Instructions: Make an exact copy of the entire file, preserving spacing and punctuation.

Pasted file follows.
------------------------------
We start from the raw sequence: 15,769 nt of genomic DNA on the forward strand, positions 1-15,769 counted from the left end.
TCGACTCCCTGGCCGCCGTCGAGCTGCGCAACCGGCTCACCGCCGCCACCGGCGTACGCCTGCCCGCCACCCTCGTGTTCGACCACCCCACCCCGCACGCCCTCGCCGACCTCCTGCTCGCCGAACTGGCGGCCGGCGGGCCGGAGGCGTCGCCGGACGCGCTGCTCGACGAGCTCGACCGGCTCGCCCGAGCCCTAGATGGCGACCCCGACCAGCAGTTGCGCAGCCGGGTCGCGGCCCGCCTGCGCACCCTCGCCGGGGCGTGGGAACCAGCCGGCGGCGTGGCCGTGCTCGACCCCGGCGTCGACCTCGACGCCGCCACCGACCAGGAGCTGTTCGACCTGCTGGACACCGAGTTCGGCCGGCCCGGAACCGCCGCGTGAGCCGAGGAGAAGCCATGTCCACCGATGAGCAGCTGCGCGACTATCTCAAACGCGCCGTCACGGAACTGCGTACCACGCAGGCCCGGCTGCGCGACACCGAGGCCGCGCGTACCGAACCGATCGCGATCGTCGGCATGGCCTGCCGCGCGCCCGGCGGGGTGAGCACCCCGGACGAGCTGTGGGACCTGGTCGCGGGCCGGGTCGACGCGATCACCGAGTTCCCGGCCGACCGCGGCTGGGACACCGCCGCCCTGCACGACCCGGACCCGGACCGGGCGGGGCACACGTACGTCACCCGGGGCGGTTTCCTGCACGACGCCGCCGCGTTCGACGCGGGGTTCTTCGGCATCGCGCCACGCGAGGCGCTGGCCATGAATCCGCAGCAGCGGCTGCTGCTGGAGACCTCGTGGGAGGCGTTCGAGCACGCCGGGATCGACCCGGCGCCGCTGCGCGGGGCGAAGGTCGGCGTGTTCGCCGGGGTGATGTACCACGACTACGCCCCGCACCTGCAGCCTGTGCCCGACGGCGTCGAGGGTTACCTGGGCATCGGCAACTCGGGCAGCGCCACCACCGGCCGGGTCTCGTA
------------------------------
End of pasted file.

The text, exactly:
We start from the raw sequence: 15,769 nt of genomic DNA on the forward strand, positions 1-15,769 counted from the left end.
TCGACTCCCTGGCCGCCGTCGAGCTGCGCAACCGGCTCACCGCCGCCACCGGCGTACGCCTGCCCGCCACCCTCGTGTTCGACCACCCCACCCCGCACGCCCTCGCCGACCTCCTGCTCGCCGAACTGGCGGCCGGCGGGCCGGAGGCGTCGCCGGACGCGCTGCTCGACGAGCTCGACCGGCTCGCCCGAGCCCTAGATGGCGACCCCGACCAGCAGTTGCGCAGCCGGGTCGCGGCCCGCCTGCGCACCCTCGCCGGGGCGTGGGAACCAGCCGGCGGCGTGGCCGTGCTCGACCCCGGCGTCGACCTCGACGCCGCCACCGACCAGGAGCTGTTCGACCTGCTGGACACCGAGTTCGGCCGGCCCGGAACCGCCGCGTGAGCCGAGGAGAAGCCATGTCCACCGATGAGCAGCTGCGCGACTATCTCAAACGCGCCGTCACGGAACTGCGTACCACGCAGGCCCGGCTGCGCGACACCGAGGCCGCGCGTACCGAACCGATCGCGATCGTCGGCATGGCCTGCCGCGCGCCCGGCGGGGTGAGCACCCCGGACGAGCTGTGGGACCTGGTCGCGGGCCGGGTCGACGCGATCACCGAGTTCCCGGCCGACCGCGGCTGGGACACCGCCGCCCTGCACGACCCGGACCCGGACCGGGCGGGGCACACGTACGTCACCCGGGGCGGTTTCCTGCACGACGCCGCCGCGTTCGACGCGGGGTTCTTCGGCATCGCGCCACGCGAGGCGCTGGCCATGAATCCGCAGCAGCGGCTGCTGCTGGAGACCTCGTGGGAGGCGTTCGAGCACGCCGGGATCGACCCGGCGCCGCTGCGCGGGGCGAAGGTCGGCGTGTTCGCCGGGGTGATGTACCACGACTACGCCCCGCACCTGCAGCCTGTGCCCGACGGCGTCGAGGGTTACCTGGGCATCGGCAACTCGGGCAGCGCCACCACCGGCCGGGTCTCGTA